One or more embodiments of the present disclosure are directed to a shimless button assembly. Typical button assemblies have various components. For example, a button assembly may have a contact plate that is configured to interact with a switch mechanism when the button is actuated by a user. However, due to differing tolerances between various components of the button assembly, the contact plate may be biased too much against the switch mechanism or too little against the switch mechanism. The differences in the bias may cause the feel of the button to differ from device to device.

For example, a contact plate in a first button assembly may have a first thickness while a contact plate in a second button assembly may have a second thickness that is different from the first thickness. Likewise, the other components of the button assembly may also have thicknesses that vary from assembly to assembly.

A shim may allow for fine tuning of some button assemblies. However, even with shims, in some cases the button, or a component of the button, may be biased too much against the switch or too little against the switch. This deviation may be caused by different part tolerances of each component of the button assembly such as explained above or by different tolerances of the shims themselves.

As will be explained in detail below, the button assembly of the present disclosure is configured to bias one component of a button assembly to another component of the button assembly without the use of a shim. For example, the button assembly of the present disclosure is configured to enable components of the button assembly to be substantially flush or coplanar with respect to a relationship between the surfaces of at least two components. In an embodiment, the button assembly includes a compressible member that is configured to expand and contract to occupy a volume of space within the button assembly.

Specifically, the compressible member may be made from a soft foam-like material or a soft rubber-like material. The compressible member may be compressed and placed in the button assembly. Once placed in the button assembly, the compressible member may exert a force on a first button component until the first button component comes into contact with a second button component. Once the first button component comes into contact with the second button component, a glue layer is added within an area defined by the compressible member. When the glue layer hardens, the glue layer prevents the compressible member from further expansion and contraction even when the button is subsequently actuated by a user. As a result, the compressible member will continue to occupy the volume of space in the button assembly.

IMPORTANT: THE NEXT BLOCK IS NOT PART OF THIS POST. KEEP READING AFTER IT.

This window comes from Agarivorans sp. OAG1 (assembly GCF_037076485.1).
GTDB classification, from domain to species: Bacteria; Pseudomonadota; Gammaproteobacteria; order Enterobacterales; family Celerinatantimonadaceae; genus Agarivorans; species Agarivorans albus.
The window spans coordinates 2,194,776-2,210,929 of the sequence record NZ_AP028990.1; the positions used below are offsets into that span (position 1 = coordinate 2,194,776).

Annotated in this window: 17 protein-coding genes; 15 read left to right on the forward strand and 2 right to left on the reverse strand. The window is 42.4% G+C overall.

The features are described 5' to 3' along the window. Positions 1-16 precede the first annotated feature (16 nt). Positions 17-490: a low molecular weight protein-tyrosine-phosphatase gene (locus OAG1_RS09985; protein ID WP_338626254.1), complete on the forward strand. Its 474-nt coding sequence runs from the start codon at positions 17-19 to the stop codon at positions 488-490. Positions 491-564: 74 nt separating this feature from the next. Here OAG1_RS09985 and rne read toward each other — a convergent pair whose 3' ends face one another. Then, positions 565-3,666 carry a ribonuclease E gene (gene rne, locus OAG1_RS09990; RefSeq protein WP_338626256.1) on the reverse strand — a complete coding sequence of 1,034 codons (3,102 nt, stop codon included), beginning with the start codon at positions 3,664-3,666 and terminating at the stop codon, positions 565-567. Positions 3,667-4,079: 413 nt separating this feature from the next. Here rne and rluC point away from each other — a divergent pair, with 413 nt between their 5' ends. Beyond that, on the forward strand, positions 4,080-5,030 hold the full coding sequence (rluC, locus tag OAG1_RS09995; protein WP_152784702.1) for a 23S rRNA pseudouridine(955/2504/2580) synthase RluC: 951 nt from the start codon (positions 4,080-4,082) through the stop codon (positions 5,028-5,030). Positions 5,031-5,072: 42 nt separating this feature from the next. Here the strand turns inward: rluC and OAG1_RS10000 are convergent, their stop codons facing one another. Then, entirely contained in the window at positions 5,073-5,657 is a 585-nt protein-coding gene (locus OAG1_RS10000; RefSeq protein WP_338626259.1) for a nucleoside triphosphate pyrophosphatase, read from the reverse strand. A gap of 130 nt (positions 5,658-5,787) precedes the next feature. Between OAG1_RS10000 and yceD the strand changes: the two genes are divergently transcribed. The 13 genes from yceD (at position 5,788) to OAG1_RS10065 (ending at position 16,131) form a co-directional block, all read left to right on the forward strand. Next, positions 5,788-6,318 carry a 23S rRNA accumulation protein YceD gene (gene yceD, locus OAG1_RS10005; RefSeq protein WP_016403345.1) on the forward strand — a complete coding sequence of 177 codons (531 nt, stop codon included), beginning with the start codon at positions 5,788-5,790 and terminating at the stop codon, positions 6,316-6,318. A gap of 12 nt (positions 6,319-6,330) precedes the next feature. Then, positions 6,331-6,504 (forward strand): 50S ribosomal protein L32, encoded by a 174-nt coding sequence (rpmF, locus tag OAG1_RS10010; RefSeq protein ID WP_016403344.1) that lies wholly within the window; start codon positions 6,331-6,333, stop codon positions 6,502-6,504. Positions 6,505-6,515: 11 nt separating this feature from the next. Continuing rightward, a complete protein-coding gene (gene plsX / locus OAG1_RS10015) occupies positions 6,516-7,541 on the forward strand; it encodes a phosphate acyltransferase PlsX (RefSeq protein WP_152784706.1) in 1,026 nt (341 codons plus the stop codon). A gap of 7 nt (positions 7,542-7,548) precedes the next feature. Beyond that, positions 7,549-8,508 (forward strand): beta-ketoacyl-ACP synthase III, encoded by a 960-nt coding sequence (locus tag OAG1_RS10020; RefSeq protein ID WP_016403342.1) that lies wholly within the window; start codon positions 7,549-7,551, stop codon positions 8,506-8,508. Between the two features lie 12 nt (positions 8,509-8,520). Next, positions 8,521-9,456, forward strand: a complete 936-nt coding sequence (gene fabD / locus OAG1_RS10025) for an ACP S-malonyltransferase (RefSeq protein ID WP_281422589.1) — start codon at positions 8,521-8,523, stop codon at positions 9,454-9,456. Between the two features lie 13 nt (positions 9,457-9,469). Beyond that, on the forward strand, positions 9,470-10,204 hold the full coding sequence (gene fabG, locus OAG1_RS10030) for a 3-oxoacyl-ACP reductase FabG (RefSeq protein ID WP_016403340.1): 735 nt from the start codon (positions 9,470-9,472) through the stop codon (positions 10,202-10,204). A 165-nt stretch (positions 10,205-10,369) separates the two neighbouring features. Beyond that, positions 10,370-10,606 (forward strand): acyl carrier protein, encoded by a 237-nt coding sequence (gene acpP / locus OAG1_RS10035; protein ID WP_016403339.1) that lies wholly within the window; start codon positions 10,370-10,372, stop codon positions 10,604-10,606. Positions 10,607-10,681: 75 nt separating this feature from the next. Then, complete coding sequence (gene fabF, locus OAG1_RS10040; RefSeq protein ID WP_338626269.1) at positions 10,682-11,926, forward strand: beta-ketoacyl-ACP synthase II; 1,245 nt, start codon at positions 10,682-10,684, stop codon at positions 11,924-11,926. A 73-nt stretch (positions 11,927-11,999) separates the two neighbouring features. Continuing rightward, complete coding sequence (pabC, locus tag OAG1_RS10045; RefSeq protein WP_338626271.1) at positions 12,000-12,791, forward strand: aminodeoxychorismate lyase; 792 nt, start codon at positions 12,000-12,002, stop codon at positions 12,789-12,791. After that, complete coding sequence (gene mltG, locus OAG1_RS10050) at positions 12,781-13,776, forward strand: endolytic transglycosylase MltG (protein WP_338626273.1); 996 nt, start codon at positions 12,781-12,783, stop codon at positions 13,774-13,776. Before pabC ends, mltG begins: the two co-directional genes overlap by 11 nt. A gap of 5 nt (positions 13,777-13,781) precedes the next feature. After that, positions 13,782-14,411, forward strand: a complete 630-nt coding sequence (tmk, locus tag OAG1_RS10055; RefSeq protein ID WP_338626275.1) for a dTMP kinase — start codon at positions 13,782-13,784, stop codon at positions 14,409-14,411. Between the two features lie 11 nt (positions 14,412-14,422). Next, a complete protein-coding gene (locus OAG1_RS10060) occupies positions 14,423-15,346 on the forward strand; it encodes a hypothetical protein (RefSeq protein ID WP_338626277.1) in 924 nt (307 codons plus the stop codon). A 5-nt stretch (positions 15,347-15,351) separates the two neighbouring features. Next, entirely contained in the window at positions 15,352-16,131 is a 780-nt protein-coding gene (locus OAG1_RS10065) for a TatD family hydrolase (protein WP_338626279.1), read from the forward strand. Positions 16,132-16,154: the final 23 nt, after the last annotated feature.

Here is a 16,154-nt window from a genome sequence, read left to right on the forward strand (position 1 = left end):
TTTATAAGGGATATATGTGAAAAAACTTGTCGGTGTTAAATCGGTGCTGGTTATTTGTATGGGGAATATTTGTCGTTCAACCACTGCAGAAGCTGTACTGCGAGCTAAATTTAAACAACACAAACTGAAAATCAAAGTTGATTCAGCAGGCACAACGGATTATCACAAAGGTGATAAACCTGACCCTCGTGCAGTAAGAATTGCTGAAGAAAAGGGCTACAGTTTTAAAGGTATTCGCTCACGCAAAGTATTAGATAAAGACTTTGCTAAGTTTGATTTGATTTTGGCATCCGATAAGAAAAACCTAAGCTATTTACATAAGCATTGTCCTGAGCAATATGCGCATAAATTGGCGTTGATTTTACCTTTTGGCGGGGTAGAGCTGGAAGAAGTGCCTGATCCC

FIG. 1 illustrates a shimless button assembly 100 according to one or more embodiments of the present disclosure. The shimless button assembly 100 of the present disclosure may be used in a variety of computing devices. These computing devices include, but are not limited to, tablet computers, mobile telephones, media players, handheld devices, laptop computers, personal digital assistants, and the like.

The shimless button assembly 100 may include a button cover 105. The button cover 105 may be coupled to a button frame or other button component (not shown). In certain embodiments, the button cover 105 is configured to be flush, or substantially flush, with a housing 110 of a computing device. The button cover 105 may also be configured to receive user actuation which causes the button cover 105 to move within the housing 110. Although a specific shape and orientation of the button cover 105 is shown in FIG. 1, it is contemplated that the button cover 105 may have any desired shape or orientation. Further, it is contemplated that the button cover 105 may sit at least partially above the housing 110 or below the housing 110.

As will be explained in more detail below, the button assembly 100 also includes a contact plate 145, a switch mechanism 150 and a printed circuit 160 coupled to the switch mechanism 150. In certain embodiments, the switch mechanism 150 is a tactile switch and the printed circuit 160 may be a flexible printed circuit. As shown in FIG. 1, the printed circuit 160 may be coupled to a base portion 165. The base portion 165 may be a substrate or an inner portion of a housing of a computing device. In embodiments, when the button cover 105 is actuated by a user, the contact plate 145 moves toward the switch mechanism 150 and causes the switch mechanism 150 to come into contact with the printed circuit 160. The printed circuit 160 then sends a signal to a processor (not shown) of the computing device in which the button assembly 100 is located.

In certain embodiments, a volume of space may be located in the button assembly 100 between the contact plate 145 and the switch mechanism 150. As discussed above, the volume of space may be caused by differing tolerances between one or more components of the button assembly 100. Accordingly, one or more embodiments of the present disclosure provide for an expansion component that is disposed within the button assembly 100. As will be explained below, the expansion component is configured to occupy the volume of space caused by the tolerances of each of the components in the button assembly 100.